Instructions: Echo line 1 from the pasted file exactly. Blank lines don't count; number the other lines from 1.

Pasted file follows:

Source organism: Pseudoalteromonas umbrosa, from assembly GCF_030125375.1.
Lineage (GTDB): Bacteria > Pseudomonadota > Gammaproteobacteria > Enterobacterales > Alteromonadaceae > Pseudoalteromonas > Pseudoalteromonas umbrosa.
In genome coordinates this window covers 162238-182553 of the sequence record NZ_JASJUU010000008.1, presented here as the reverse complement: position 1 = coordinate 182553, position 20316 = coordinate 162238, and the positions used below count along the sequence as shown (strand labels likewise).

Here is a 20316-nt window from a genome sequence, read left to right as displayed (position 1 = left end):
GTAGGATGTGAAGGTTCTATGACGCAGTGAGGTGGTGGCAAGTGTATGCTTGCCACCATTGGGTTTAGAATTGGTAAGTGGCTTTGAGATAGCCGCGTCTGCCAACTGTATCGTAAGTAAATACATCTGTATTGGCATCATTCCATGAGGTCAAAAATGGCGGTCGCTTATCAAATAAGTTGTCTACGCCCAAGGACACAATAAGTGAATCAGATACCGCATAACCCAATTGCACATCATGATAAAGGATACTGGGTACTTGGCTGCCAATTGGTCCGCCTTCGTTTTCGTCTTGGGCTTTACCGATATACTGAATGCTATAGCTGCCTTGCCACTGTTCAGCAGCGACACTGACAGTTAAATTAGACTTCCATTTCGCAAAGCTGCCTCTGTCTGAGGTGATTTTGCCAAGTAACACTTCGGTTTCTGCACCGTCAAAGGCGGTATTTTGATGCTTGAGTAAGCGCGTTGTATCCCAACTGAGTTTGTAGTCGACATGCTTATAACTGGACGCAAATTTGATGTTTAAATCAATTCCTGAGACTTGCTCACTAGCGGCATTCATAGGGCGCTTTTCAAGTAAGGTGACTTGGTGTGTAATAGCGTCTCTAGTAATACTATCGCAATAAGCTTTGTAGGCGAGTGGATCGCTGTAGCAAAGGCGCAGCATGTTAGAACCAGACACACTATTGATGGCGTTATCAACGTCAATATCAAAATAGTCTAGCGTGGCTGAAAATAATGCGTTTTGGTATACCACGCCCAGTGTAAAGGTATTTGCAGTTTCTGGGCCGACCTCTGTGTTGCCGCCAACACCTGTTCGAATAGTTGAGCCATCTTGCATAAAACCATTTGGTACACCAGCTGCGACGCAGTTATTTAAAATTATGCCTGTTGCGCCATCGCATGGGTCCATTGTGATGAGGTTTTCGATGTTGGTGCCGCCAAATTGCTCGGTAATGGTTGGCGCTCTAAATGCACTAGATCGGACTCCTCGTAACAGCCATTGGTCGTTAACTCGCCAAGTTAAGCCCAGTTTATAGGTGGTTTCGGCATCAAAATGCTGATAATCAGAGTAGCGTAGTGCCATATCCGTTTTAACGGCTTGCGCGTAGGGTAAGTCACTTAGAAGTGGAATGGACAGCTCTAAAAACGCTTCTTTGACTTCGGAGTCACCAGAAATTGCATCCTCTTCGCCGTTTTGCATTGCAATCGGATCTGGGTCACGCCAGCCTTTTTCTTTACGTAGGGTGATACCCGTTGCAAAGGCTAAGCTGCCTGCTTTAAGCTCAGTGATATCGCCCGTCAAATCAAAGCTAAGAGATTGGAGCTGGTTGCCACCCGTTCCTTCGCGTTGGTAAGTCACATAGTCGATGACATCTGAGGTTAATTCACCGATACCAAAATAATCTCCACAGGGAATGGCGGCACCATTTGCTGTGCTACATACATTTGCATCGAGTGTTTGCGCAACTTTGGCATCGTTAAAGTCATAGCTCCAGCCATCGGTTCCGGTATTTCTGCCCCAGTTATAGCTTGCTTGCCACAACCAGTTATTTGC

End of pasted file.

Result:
Source organism: Pseudoalteromonas umbrosa, from assembly GCF_030125375.1.